Wednesday, June 7, 2017

Artificial Intelligence and Suffering

AI. Artificial Intelligence. Will computers ever be able to think for themselves? Would more intelligent machines be a benefit or a disaster to humanity? I was listening to a BBC broadcast in the car yesterday and the conversation was very interesting.

The conversation also talked about how much computers help us, how intelligent they can be doing things in seconds that would take a human mind months or years to do. Our cars, HVAC, cell phones, refrigerators, washers, dryers, irons, and many more have onboard computers assisting them in doing their jobs.

Pople fear that computers will take jobs away from people (has been happening for a long time,) and more importantly that we will lose control over computers and that they will control us without our being able to monitor, stop, or alter them.

A question came up which blew my mind, with an answer that astounded me, especially in relationship to my recent studies in Buddhism.  "When will computers really be able to think like a person? When will we not be able to tell a human being from a computer machine?"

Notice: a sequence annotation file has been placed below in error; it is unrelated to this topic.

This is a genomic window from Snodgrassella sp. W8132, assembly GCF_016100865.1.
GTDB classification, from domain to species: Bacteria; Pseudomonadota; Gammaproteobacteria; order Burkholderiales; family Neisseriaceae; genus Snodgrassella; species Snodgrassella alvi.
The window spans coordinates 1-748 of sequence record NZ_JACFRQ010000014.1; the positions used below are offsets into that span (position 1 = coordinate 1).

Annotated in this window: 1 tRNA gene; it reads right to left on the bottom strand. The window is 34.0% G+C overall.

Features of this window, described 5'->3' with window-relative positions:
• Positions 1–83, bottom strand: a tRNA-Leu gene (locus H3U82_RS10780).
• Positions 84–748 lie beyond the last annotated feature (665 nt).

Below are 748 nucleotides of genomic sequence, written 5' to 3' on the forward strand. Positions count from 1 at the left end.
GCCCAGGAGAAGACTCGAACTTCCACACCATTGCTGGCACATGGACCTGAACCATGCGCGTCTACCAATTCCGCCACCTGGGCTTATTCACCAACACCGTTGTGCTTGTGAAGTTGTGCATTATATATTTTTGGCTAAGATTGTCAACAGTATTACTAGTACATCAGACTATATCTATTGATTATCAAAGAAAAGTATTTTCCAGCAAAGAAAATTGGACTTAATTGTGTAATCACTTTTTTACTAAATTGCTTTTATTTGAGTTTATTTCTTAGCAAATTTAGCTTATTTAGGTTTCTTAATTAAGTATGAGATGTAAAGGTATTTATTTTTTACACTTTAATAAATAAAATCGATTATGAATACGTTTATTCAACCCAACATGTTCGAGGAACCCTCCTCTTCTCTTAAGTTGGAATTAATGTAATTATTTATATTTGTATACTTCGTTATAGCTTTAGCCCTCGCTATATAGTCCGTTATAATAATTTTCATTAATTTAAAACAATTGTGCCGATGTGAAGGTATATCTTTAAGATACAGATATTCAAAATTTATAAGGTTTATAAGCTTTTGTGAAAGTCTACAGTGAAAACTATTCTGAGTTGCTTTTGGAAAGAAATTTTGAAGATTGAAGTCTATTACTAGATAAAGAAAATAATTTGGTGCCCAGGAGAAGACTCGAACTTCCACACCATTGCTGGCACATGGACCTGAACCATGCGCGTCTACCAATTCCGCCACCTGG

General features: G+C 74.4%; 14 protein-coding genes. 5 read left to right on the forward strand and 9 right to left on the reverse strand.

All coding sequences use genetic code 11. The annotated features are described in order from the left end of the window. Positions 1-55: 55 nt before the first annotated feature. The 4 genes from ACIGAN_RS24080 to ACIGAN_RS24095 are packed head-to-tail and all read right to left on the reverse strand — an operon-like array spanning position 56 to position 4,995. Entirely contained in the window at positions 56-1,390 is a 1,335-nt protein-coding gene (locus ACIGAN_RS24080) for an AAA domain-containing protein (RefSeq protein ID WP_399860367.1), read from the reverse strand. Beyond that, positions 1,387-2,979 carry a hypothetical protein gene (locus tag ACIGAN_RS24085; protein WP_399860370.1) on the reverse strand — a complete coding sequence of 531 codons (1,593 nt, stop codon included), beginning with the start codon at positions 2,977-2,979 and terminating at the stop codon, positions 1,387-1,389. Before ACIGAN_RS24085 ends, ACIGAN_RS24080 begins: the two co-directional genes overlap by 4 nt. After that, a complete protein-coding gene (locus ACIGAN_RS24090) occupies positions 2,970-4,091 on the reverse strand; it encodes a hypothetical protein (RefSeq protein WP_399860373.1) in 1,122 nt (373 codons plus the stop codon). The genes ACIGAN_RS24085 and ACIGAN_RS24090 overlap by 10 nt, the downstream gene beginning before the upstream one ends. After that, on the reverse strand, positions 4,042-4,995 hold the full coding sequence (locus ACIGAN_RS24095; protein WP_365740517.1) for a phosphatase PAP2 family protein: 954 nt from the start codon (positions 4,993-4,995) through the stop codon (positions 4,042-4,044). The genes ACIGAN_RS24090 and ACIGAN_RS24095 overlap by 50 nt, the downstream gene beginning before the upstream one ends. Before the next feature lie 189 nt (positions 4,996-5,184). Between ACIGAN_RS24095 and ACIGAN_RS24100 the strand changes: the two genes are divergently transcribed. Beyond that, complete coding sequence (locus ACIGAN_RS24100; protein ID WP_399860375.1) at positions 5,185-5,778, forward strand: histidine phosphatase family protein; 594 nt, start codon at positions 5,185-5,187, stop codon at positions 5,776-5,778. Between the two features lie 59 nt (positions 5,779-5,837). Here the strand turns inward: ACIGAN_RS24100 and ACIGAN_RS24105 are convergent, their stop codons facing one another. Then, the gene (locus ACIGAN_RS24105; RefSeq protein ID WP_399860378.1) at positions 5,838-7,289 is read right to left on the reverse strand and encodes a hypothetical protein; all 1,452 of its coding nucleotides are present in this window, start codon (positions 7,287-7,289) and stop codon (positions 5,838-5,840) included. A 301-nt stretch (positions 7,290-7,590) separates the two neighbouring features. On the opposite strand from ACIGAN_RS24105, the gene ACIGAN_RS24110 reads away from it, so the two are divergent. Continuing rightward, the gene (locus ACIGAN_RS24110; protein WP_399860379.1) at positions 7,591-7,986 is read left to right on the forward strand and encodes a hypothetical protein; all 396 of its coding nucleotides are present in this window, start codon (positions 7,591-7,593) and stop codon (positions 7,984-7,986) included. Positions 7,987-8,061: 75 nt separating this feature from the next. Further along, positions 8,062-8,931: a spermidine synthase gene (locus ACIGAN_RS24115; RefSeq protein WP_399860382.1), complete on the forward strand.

The answer was stated simply, "When the computer is able to suffer."

This reflects the essential understandings of human life as professed by Buddhists. Human beings want permanence. We are uncomfortable with things changing. We want to be happy, to be safe, to be successful, etc. And we want these conditions to exist forever.

We cannot fathom dying as the ultimate measure of impermanence and human beings avoid and fear the topic of death at most costs. But die we will whether we face it or not. Things around us, including us, are constantly changing. We are not the same people we were when we woke up this morning; cellularly, emotionally, experientially.

This conflict between wanting permanence and accepting that it does and cannot exist, caused us to spend most of our life suffering. (Fear, worry, anxiety, avoidance, etc.) So the idea that computers, at least as we know them today, will always be different from a human because of the human's ability to suffer. The computer might lose a chess game against a human and be programmed to say, "Oh I am so sad, I lost the game!" But is the computer really sad and can it really suffer?

Time will tell if only because of the constante change going on around us at all times, who know where Artificial Intelligence will take us?

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